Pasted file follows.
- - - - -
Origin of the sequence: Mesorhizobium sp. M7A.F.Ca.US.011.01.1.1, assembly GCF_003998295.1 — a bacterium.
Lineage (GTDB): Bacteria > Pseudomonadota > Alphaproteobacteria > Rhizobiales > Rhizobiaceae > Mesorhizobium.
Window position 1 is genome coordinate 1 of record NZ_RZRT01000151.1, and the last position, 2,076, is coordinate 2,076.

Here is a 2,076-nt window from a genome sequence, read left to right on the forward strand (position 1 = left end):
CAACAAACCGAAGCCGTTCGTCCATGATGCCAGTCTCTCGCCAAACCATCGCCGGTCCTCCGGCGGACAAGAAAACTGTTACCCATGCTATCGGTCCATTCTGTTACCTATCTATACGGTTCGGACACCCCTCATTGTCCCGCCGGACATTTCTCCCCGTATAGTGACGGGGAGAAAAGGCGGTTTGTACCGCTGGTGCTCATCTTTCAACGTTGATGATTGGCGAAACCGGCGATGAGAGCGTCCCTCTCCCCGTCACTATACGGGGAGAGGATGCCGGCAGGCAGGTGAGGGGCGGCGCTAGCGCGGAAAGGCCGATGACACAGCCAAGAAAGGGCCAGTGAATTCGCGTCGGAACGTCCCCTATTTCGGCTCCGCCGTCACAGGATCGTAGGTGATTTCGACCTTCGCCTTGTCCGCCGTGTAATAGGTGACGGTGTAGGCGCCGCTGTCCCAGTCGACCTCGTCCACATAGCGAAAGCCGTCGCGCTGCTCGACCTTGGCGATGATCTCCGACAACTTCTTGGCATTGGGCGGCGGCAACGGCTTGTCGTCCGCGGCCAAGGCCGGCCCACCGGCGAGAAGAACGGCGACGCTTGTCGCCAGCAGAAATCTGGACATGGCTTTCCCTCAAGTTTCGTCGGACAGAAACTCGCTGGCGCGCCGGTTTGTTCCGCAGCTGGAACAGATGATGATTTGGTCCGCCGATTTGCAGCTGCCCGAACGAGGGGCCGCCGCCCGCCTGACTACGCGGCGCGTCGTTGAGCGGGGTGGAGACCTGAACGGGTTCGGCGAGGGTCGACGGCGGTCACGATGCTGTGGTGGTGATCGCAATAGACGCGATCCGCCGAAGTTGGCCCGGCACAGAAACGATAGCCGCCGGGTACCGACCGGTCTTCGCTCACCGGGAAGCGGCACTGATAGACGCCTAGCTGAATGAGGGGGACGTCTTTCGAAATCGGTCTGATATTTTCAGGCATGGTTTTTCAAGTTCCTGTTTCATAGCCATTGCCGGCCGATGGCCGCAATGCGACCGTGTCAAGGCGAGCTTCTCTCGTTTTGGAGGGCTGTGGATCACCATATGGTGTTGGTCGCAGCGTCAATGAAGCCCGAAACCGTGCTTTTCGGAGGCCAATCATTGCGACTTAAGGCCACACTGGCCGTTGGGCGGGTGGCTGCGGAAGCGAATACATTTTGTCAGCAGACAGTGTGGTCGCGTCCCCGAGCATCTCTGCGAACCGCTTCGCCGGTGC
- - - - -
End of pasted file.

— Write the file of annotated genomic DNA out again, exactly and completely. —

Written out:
Origin of the sequence: Mesorhizobium sp. M7A.F.Ca.US.011.01.1.1, assembly GCF_003998295.1 — a bacterium.
Lineage (GTDB): Bacteria > Pseudomonadota > Alphaproteobacteria > Rhizobiales > Rhizobiaceae > Mesorhizobium.
Window position 1 is genome coordinate 1 of record NZ_RZRT01000151.1, and the last position, 2,076, is coordinate 2,076.

Here is a 2,076-nt window from a genome sequence, read left to right on the forward strand (position 1 = left end):
CAACAAACCGAAGCCGTTCGTCCATGATGCCAGTCTCTCGCCAAACCATCGCCGGTCCTCCGGCGGACAAGAAAACTGTTACCCATGCTATCGGTCCATTCTGTTACCTATCTATACGGTTCGGACACCCCTCATTGTCCCGCCGGACATTTCTCCCCGTATAGTGACGGGGAGAAAAGGCGGTTTGTACCGCTGGTGCTCATCTTTCAACGTTGATGATTGGCGAAACCGGCGATGAGAGCGTCCCTCTCCCCGTCACTATACGGGGAGAGGATGCCGGCAGGCAGGTGAGGGGCGGCGCTAGCGCGGAAAGGCCGATGACACAGCCAAGAAAGGGCCAGTGAATTCGCGTCGGAACGTCCCCTATTTCGGCTCCGCCGTCACAGGATCGTAGGTGATTTCGACCTTCGCCTTGTCCGCCGTGTAATAGGTGACGGTGTAGGCGCCGCTGTCCCAGTCGACCTCGTCCACATAGCGAAAGCCGTCGCGCTGCTCGACCTTGGCGATGATCTCCGACAACTTCTTGGCATTGGGCGGCGGCAACGGCTTGTCGTCCGCGGCCAAGGCCGGCCCACCGGCGAGAAGAACGGCGACGCTTGTCGCCAGCAGAAATCTGGACATGGCTTTCCCTCAAGTTTCGTCGGACAGAAACTCGCTGGCGCGCCGGTTTGTTCCGCAGCTGGAACAGATGATGATTTGGTCCGCCGATTTGCAGCTGCCCGAACGAGGGGCCGCCGCCCGCCTGACTACGCGGCGCGTCGTTGAGCGGGGTGGAGACCTGAACGGGTTCGGCGAGGGTCGACGGCGGTCACGATGCTGTGGTGGTGATCGCAATAGACGCGATCCGCCGAAGTTGGCCCGGCACAGAAACGATAGCCGCCGGGTACCGACCGGTCTTCGCTCACCGGGAAGCGGCACTGATAGACGCCTAGCTGAATGAGGGGGACGTCTTTCGAAATCGGTCTGATATTTTCAGGCATGGTTTTTCAAGTTCCTGTTTCATAGCCATTGCCGGCCGATGGCCGCAATGCGACCGTGTCAAGGCGAGCTTCTCTCGTTTTGGAGGGCTGTGGATCACCATATGGTGTTGGTCGCAGCGTCAATGAAGCCCGAAACCGTGCTTTTCGGAGGCCAATCATTGCGACTTAAGGCCACACTGGCCGTTGGGCGGGTGGCTGCGGAAGCGAATACATTTTGTCAGCAGACAGTGTGGTCGCGTCCCCGAGCATCTCTGCGAACCGCTTCGCCGGTGC